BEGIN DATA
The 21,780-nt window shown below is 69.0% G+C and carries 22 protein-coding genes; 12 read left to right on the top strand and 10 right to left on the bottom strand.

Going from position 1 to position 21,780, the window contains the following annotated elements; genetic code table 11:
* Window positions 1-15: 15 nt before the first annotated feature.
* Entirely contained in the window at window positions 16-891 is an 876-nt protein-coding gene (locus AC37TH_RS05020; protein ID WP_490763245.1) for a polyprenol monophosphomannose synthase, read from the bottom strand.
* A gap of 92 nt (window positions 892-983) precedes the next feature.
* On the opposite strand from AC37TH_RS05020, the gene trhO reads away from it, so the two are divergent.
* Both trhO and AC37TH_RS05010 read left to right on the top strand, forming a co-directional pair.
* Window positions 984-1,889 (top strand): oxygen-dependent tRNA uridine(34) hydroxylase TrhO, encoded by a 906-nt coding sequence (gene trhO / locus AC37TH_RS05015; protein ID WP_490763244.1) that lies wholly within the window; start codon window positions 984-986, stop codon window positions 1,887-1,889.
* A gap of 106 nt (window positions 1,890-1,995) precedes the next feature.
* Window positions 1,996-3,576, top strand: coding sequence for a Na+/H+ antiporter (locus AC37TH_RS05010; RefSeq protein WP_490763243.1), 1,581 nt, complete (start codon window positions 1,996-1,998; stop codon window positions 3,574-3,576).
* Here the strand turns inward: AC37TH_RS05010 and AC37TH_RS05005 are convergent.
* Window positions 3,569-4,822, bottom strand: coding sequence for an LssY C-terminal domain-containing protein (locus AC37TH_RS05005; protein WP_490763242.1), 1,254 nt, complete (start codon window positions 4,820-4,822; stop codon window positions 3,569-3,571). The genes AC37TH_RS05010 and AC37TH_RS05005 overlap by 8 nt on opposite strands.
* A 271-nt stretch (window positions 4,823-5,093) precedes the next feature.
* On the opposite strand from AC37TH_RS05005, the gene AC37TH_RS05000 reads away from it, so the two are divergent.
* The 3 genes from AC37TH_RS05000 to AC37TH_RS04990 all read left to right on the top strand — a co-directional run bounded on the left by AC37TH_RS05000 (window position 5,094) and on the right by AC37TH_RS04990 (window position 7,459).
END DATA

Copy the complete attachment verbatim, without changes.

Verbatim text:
The 21,780-nt window shown below is 69.0% G+C and carries 22 protein-coding genes; 12 read left to right on the top strand and 10 right to left on the bottom strand.

Going from position 1 to position 21,780, the window contains the following annotated elements; genetic code table 11:
* Window positions 1-15: 15 nt before the first annotated feature.
* Entirely contained in the window at window positions 16-891 is an 876-nt protein-coding gene (locus AC37TH_RS05020; protein ID WP_490763245.1) for a polyprenol monophosphomannose synthase, read from the bottom strand.
* A gap of 92 nt (window positions 892-983) precedes the next feature.
* On the opposite strand from AC37TH_RS05020, the gene trhO reads away from it, so the two are divergent.
* Both trhO and AC37TH_RS05010 read left to right on the top strand, forming a co-directional pair.
* Window positions 984-1,889 (top strand): oxygen-dependent tRNA uridine(34) hydroxylase TrhO, encoded by a 906-nt coding sequence (gene trhO / locus AC37TH_RS05015; protein ID WP_490763244.1) that lies wholly within the window; start codon window positions 984-986, stop codon window positions 1,887-1,889.
* A gap of 106 nt (window positions 1,890-1,995) precedes the next feature.
* Window positions 1,996-3,576, top strand: coding sequence for a Na+/H+ antiporter (locus AC37TH_RS05010; RefSeq protein WP_490763243.1), 1,581 nt, complete (start codon window positions 1,996-1,998; stop codon window positions 3,574-3,576).
* Here the strand turns inward: AC37TH_RS05010 and AC37TH_RS05005 are convergent.
* Window positions 3,569-4,822, bottom strand: coding sequence for an LssY C-terminal domain-containing protein (locus AC37TH_RS05005; protein WP_490763242.1), 1,254 nt, complete (start codon window positions 4,820-4,822; stop codon window positions 3,569-3,571). The genes AC37TH_RS05010 and AC37TH_RS05005 overlap by 8 nt on opposite strands.
* A 271-nt stretch (window positions 4,823-5,093) precedes the next feature.
* On the opposite strand from AC37TH_RS05005, the gene AC37TH_RS05000 reads away from it, so the two are divergent.
* The 3 genes from AC37TH_RS05000 to AC37TH_RS04990 all read left to right on the top strand — a co-directional run bounded on the left by AC37TH_RS05000 (window position 5,094) and on the right by AC37TH_RS04990 (window position 7,459).